CLAC is experiencing fierce competition from traditional trade unions as it expands in BC, Alberta and Saskatchewan.
"CLAC has been involved in the construction industry since the old days of the union and we have certainly had an important presence, especially with specific crafts in the 1960s and 1970s," said Heinen.
"We currently have about 50 per cent of our business in construction and we intend to grow that side."
Established on Feb. 20, 1952 by Dutch immigrants, CLAC is based on the European model of Christian labour unions, which stress the principles of social justice and charity as taught in the Bible.
WOW is the new name of the former World Federation of Clerical Workers (WFCW) founded in September 1921 in Luxemburg.
WOW was founded as a Social Christian trade union and finds inspiration in the spiritual belief that man and universe were created by God.
The ITUC is the world's largest labour union confederation representing 175 million workers in 155 countries.
Journal of Commerce, Wednesday, September 12, 2012
Byline: Richard Gilbert
The workers were in the Atlantic province after SNC-Lavalin awarded a contract to Balzac, Alta.-based Integral Energy Service to work on a natural gas storage tank at a liquid natural gas (LNG) receiving and regassification terminal in Saint John.
About 125 employees were sent to Saint John on a three month contract.
On Sept 14, after only a few days on the job, hundreds of angry protesters began to gather outside their hotel to demonstrate against the hiring of out of province workers.
"What happened is SNC-Lavalin hired some subcontractors and some of them are CLAC (Christian Labour Association of Canada) signatory companies," said CLAC director of public relations Alex Pannu.
"Out of that group of workers, who are supposedly from Alberta, quite a few are from Atlantic Canada, but previously worked in Alberta."
Canaport LNG Ltd., which is a partnership between Irving Oil and Repsol, made it clear that they aren't directly responsible for the labour unrest.
"The labour issue is directly between our contractor SNC-SNAM (a partnership between SNC-Lavalin and Italian-based Snamprojetty) and the local tradespeople," said Canaport LNG spokesperson Francisco Garcia-Tobar.
"It is an unfortunate situation and our primary focus is the completion of the construction of the Canaport LNG terminal."
It remains up to the union and the main contractor to find a resolution.
"At the outset of the Canaport LNG project, labour unions signed an agreement which allowed 25 per cent of the labour force to be non-unionized," said Gillian MacCormack spokesperson for SNC-Lavalin Inc.
"SNC-Lavalin is well within the terms of this agreement. To date, over 90 per cent of the labour force at Canaport LNG has been unionized."
About 1,600 workers were employed on the project during the peak of construction.
"These protests are not about keeping Albertans out of New Brunswick," said Gil McGowan, president of the Alberta Federation of Labour. "They are about stopping CLAC from getting a toehold in a province, where they are not recognized as a legitimate trade union."
Despite this claim, Pannu denied that CLAC is planning to move into New Brunswick.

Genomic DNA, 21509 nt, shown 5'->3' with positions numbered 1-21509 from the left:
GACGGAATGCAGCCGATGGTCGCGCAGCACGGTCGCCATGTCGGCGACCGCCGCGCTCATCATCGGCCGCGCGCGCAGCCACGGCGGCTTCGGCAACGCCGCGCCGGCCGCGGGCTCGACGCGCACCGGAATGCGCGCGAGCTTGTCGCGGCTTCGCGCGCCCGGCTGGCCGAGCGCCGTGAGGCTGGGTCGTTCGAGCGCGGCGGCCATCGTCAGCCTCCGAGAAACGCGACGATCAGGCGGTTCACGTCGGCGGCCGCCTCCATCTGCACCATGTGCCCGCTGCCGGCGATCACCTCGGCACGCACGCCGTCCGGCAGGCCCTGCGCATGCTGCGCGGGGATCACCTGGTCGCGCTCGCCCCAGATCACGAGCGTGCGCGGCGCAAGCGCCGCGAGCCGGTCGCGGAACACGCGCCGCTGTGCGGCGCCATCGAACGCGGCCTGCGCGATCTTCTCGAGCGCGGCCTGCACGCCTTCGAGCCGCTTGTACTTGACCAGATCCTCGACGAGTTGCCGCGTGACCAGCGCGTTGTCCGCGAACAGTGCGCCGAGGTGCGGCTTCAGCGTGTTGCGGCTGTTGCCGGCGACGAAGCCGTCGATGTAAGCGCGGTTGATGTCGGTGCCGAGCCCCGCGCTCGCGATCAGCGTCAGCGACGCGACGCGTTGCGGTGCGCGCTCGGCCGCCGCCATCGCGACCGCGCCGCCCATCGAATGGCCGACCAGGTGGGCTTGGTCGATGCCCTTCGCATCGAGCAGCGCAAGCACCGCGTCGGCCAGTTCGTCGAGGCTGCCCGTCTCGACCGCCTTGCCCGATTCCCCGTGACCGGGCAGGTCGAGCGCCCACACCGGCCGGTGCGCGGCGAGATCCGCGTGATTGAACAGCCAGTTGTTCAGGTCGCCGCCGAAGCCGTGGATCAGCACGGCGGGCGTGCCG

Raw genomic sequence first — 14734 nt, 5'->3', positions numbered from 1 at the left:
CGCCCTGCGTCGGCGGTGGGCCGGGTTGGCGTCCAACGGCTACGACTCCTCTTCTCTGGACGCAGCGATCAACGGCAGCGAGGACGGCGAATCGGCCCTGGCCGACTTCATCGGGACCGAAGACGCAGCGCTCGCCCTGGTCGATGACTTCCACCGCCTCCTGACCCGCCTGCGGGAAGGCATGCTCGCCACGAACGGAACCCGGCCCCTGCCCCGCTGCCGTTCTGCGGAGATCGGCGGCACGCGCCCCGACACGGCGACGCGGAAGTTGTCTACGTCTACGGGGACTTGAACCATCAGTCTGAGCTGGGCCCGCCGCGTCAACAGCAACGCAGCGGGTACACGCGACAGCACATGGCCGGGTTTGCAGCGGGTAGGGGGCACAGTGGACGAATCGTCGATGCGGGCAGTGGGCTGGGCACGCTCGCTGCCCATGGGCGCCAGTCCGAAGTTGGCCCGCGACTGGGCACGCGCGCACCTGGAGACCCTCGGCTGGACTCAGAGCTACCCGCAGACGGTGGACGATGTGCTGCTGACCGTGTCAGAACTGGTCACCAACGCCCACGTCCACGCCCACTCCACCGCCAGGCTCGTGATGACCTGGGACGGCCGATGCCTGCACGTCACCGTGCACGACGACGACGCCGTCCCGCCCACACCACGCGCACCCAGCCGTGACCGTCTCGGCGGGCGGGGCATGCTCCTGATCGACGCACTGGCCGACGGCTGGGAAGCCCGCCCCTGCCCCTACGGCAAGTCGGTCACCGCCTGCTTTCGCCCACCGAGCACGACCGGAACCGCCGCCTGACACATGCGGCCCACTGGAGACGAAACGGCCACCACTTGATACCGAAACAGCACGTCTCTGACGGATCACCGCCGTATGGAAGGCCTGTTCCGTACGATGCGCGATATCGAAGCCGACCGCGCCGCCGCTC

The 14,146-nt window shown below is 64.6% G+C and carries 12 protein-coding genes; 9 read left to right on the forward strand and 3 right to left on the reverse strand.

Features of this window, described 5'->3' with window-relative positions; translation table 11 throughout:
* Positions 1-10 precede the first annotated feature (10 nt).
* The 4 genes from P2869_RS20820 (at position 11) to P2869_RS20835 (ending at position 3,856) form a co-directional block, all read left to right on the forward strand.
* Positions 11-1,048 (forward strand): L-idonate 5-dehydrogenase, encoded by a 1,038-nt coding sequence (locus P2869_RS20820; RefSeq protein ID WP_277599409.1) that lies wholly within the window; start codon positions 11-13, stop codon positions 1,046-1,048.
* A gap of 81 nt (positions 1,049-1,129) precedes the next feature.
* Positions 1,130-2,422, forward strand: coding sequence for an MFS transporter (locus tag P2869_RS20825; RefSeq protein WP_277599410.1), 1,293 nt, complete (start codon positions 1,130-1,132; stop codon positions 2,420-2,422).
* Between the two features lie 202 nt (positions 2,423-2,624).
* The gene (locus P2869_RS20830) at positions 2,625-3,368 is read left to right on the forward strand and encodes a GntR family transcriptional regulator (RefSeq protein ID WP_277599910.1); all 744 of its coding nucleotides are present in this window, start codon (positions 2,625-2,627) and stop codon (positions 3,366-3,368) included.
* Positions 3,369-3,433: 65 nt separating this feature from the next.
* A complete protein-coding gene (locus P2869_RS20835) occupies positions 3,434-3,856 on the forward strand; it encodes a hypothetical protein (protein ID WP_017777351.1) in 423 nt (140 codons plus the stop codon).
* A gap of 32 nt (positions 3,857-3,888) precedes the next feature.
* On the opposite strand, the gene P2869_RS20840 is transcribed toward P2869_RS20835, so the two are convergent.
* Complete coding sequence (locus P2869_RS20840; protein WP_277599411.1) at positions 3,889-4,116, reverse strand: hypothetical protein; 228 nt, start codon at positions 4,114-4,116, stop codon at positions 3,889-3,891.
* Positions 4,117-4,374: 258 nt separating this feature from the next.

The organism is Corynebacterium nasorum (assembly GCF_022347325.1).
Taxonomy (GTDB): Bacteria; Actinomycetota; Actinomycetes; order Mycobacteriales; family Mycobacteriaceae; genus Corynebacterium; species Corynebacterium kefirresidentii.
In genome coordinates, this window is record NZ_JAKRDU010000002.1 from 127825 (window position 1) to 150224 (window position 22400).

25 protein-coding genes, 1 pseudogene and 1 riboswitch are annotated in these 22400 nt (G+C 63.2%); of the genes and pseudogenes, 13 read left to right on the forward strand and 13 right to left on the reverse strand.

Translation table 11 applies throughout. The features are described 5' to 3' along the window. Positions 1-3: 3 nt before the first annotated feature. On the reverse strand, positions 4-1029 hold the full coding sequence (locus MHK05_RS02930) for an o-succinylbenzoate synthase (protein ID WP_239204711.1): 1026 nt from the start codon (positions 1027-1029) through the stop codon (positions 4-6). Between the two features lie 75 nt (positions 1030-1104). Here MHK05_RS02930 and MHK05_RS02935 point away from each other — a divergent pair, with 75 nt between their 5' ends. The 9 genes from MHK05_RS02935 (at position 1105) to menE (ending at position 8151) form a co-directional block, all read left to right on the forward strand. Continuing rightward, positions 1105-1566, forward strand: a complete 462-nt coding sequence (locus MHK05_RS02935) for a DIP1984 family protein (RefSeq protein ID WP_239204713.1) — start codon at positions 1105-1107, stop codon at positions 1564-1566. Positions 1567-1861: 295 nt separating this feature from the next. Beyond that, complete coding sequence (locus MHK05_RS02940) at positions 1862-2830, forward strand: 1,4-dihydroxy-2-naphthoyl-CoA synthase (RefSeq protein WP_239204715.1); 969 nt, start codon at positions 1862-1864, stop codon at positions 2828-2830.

"We have our hands full, especially with our work right now in Saskatchewan," he said. "If we have increased our presence in Atlantic Canada, it is because our members have asked us to come there."
According to Pannu, the building trades are spinning the whole thing about local workers not being employed and turning it into an attack on CLAC.
"The issue is SNC-Lavalin decided to subcontract to an Alberta-based company that sent out their workers," he said. "If the protestors have an issue, they need to sit down with the contractor and the union leaders, instead of holding their fellow workers hostage."
Garcia-Tobar said Canport LNG has encouraged SNC-Lavalin to use local construction companies as much as reasonably possible for the last four years.
"To achieve this goal, site construction was divided into smaller packages to give local contractors an opportunity to bid," he said. "As the project wraps up, with the completion of the third LNG tank, smaller packages such as the one at the origin of the current protests, were put to tender giving ample opportunity for competitive bids."
The protests lasted for about four days and took place each morning and afternoon. Despite a 24-hour injunction issued on Sept. 16, about 350 protesters showed up at the hotel the next morning.
Police didn't intervene.
On Sept. 17, the protesters were given a court order to stay at least 100 metres away from the hotel and were advised to stop preventing guests from going to work.Protesters cheered when a bus full of workers, fearing for their safety, left the hotel.
The judge also granted a temporary injunction to SNC-Lavalin, ordering protesters to stay away from the entrance to Canaport LNG, as well as hotels and motels in Saint John, Moncton and Fredericton.
Initially, the worker's whereabouts was unknown, but it now appears they went back to Alberta until things cool down.
Integral Energy is planning to have their staff return to New Brunswick to finish the job.
Representatives of the New Brunswick Federation of Labour, the New Brunswick Building Trades Council, the Electrical Contractors Association of New Brunswick and the St John Construction Association were contacted for this story but refused to comment.
Journal of Commerce, Tues Sept 22 2009
Byline: Richard Gilbert
That's the message about 100 Alberta tradesmen got from furious locals in St. John, N.B., this week, who have been staging angry demonstrations against out-of-province workers.